Time For Assembly

Here teachers can freely download and submit
assembly scripts, ideas and links.

Privacy & Cookies

Below is a ready-made script.

Feel free to adapt it to suit your school and age group.

You can also submit your own scripts via

This site was formerly known as
'School Assemblies for Busy Teachers'.

Assembly Title

Submitted by
G. Lownsbrough

Age Group

To consider our faults
To prepare for Ash Wednesday, Lent and Easter
To be aware of reconciliation

Faith Group

Last year's palms, paper, metal bin, sandpit, seed, bulb, two flowerpots

Time of Year
A couple of days before Ash Wednesday, or Ash Wednesday itself

Other Details
If a priest is available, he can be asked to give the blessing at the end Anybody can give a blessing though
Part or all of this assembly can take place outdoors for safety reasons

Once a year, during a time of reconciliation, (Ash Wednesday is ideal), the whole school meet together. Before the assembly, each child and adult will have written one of their faults on a piece of paper. Faults can include: anger, selfishness etc. They do not write their name and the paper is not shown to anyone. Each class puts their papers into a paper bag, which is brought into the assembly.

The assembly includes: a quiet reflection on behaviour, an act of contrition, relevant readings, prayers and hymns etc. Light and darkness can also be used at appropriate times.

The whole school then assembles outside. If there are too many children, this can be done in Year/age groups. The paper bags containing the faults are put into a metal container such as a bin. This is put in a safe place. The middle of a sandpit/highjump pit is ideal. A lit match is dropped into the bin.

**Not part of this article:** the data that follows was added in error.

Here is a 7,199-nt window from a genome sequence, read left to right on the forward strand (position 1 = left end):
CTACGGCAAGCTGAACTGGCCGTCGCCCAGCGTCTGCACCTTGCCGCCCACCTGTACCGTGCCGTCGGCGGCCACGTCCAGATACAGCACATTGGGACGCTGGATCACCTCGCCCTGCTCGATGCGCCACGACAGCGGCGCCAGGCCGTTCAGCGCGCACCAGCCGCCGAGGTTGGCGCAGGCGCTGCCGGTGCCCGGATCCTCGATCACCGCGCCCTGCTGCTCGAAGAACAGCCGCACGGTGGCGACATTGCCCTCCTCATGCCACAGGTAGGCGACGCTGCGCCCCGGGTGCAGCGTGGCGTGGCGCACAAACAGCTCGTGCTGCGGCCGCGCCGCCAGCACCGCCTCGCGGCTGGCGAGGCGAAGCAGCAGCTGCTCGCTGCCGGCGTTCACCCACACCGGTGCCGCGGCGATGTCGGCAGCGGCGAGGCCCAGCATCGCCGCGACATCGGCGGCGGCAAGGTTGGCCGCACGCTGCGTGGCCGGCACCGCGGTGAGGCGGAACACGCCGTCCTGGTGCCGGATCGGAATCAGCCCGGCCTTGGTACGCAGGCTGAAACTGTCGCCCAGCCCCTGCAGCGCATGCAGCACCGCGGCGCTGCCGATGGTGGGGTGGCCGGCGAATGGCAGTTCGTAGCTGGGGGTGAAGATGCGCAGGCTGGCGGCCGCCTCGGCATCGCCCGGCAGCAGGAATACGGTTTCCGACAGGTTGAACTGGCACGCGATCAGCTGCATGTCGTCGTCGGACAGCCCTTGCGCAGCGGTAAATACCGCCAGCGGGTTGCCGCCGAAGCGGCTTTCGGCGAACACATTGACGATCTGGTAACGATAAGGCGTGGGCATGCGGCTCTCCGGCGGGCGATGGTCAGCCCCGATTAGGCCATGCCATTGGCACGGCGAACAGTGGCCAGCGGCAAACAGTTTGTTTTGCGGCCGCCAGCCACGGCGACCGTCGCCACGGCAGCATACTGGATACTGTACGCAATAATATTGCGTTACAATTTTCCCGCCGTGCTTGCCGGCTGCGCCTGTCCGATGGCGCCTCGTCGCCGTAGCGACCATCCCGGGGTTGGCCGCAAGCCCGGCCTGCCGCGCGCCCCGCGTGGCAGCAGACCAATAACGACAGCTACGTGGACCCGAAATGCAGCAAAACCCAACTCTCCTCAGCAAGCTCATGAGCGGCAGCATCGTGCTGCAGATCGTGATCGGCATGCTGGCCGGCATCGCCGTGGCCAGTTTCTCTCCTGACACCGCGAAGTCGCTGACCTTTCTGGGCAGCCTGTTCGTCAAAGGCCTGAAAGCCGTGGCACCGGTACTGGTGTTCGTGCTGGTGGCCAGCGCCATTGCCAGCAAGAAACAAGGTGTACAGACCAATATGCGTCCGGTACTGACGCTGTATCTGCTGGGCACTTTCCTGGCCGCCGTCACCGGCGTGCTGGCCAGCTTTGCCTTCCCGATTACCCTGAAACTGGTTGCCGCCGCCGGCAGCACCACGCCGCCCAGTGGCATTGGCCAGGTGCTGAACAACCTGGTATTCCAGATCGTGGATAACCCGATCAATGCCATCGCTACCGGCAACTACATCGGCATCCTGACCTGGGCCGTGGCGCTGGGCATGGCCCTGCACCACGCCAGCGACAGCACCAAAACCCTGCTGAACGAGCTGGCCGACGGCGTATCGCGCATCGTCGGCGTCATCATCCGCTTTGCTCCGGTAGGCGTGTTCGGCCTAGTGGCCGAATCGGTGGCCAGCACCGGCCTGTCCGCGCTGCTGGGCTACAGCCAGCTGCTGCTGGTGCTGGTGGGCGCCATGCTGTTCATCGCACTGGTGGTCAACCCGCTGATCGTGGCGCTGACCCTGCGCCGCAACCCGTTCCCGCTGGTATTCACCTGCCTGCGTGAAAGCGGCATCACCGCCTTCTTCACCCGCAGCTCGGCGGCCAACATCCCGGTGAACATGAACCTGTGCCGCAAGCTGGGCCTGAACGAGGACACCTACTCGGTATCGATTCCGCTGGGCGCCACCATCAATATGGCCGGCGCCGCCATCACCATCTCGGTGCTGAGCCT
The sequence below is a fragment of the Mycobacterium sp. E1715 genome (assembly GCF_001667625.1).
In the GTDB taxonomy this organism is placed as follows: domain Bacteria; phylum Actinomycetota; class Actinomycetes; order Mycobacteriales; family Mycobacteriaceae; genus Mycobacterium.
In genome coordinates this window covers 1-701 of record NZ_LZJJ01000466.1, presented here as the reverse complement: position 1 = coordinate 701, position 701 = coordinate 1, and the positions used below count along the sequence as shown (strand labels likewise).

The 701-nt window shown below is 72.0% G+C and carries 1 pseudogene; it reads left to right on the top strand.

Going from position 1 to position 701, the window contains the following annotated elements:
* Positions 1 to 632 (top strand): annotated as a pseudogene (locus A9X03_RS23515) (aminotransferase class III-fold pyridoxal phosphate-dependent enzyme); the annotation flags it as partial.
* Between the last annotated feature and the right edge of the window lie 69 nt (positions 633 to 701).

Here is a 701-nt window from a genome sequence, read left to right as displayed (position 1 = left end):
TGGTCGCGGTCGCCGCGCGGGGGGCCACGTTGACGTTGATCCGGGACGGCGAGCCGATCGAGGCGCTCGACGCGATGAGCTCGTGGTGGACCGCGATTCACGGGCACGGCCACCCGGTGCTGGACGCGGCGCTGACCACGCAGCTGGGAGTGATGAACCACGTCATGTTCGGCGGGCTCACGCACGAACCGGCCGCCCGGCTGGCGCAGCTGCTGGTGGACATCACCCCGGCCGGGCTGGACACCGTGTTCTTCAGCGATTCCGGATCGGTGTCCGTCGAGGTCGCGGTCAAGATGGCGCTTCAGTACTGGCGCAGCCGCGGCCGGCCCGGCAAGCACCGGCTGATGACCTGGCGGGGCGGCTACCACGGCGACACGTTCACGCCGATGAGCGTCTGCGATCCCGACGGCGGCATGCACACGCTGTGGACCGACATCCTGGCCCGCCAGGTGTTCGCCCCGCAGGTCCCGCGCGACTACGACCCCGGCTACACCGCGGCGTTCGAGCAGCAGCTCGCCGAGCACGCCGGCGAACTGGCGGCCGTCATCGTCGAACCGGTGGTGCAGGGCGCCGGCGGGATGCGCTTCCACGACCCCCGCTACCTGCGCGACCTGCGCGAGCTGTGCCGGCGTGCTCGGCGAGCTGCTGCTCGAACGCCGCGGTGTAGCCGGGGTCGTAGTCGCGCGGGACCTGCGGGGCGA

There is often a tangible feeling of relief when the children see their faults going up in smoke. They feel they have left that fault behind and can start afresh. Watching the smoke rise upwards can also lead to a lesson on early sacrifices which were often in the form of burnt offerings.

If this is done a couple of days before Ash Wednesday, some of last year's palms could be added to the fire. The local priest could supply some. The resulting ash could then be used in the Ash Wednesday service.

Today we are going to do something very special. We will burn the palms which were left over from last year's Palm Sunday.
Some of you have brought in your own palms, which you have had in your homes for nearly a year. They are looking very dry and dusty now. We will burn them and then on Wednesday they will be blessed with Holy Water. As you know, it is the custom on Ash Wednesday to receive the ashes on our foreheads to remind us that we must try to get rid of the things which spoil our friendship with God.


We are now going to burn something else. You have all been asked to write or draw something which spoils our relationship with God.
These slips will be burnt as a sign that what has happened in the past is over and that we are going to try to replace bad with good.


Let us now look at the ashes from the palms.
When they are cold they look dead.

They have no light or warmth.

They are dull and uninteresting.
We are like this sometimes when we refuse to share, to love, to give help to others. This is why we wear ashes on our foreheads on the first day of Lent, to remind us that we need to improve our life with Jesus and with others, so that we can be filled with the light and life, and warmth and love of God.

We are now going to plant a seed and a bulb in these ashes and watch carefully over the next five weeks of Lent to see if life will grow from these ashes. At the same time we will try to grow more in our love for God.

Dear God, help us as we prepare ourselves for Lent and Easter. We are sorry for all the wrong things we have done. Today we have chosen one fault which we are ashamed of. We ask you to help us to improve. If we fail, encourage us to start again, so that by the end of Lent we will be stronger in our love for you. Amen.

S. Daly 2000

Last updated 24-7-12.